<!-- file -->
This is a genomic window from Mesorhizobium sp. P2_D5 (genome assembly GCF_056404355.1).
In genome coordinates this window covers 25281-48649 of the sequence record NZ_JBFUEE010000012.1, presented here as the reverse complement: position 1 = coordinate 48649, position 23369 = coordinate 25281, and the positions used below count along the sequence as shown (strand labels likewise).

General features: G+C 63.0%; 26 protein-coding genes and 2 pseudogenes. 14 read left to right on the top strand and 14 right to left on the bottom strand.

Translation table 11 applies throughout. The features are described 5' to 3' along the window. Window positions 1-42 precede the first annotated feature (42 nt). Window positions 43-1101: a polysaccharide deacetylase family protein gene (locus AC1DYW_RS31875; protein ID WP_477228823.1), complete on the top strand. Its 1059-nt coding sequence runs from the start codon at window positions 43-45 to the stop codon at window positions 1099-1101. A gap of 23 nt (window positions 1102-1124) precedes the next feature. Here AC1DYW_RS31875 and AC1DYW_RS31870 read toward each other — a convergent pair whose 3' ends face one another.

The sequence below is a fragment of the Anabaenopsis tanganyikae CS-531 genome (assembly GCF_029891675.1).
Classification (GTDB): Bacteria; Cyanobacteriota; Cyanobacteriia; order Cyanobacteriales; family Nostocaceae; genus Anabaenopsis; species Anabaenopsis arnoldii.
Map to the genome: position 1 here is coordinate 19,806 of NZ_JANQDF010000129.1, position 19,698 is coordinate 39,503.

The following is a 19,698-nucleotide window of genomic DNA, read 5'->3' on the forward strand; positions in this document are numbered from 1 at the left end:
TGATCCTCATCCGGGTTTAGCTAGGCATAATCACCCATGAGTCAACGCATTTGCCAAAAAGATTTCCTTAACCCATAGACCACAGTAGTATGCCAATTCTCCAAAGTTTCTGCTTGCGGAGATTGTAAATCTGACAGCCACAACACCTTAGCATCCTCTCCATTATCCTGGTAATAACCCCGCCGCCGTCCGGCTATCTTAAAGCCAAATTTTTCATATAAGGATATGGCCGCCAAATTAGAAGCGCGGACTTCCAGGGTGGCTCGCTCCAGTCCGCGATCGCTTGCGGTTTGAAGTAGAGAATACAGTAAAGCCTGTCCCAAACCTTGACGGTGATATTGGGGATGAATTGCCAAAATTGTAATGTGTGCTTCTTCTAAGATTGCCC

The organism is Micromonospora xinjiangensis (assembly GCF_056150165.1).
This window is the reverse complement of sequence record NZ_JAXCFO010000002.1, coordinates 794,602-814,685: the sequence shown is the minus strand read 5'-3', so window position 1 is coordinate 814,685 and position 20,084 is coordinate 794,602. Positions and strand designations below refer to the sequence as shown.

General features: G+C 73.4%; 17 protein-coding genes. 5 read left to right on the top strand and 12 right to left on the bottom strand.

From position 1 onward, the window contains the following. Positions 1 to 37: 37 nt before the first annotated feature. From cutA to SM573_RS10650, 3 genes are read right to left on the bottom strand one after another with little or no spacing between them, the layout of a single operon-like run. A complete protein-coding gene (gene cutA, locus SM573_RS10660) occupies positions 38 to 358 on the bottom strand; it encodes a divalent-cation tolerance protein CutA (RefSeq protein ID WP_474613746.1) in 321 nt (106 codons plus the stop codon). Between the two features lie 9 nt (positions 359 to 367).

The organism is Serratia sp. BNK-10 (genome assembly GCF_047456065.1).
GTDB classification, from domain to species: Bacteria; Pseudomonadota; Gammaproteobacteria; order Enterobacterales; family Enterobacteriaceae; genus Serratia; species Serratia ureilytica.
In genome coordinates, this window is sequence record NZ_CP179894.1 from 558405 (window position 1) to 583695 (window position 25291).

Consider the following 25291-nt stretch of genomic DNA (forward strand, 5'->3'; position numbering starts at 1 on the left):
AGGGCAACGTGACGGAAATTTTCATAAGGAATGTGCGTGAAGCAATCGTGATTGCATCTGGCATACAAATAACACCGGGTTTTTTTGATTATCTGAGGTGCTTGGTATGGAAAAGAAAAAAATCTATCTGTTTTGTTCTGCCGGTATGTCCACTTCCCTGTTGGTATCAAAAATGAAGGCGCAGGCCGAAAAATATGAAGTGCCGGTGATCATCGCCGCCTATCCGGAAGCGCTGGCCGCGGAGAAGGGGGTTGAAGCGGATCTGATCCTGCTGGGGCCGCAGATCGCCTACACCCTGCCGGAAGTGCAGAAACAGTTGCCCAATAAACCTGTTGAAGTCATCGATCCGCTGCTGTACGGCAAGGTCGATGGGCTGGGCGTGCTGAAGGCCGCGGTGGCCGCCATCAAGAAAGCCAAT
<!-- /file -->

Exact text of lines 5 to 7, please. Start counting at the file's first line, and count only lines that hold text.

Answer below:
The sequence below is a fragment of the Anabaenopsis tanganyikae CS-531 genome (assembly GCF_029891675.1).
Classification (GTDB): Bacteria; Cyanobacteriota; Cyanobacteriia; order Cyanobacteriales; family Nostocaceae; genus Anabaenopsis; species Anabaenopsis arnoldii.
Map to the genome: position 1 here is coordinate 19,806 of NZ_JANQDF010000129.1, position 19,698 is coordinate 39,503.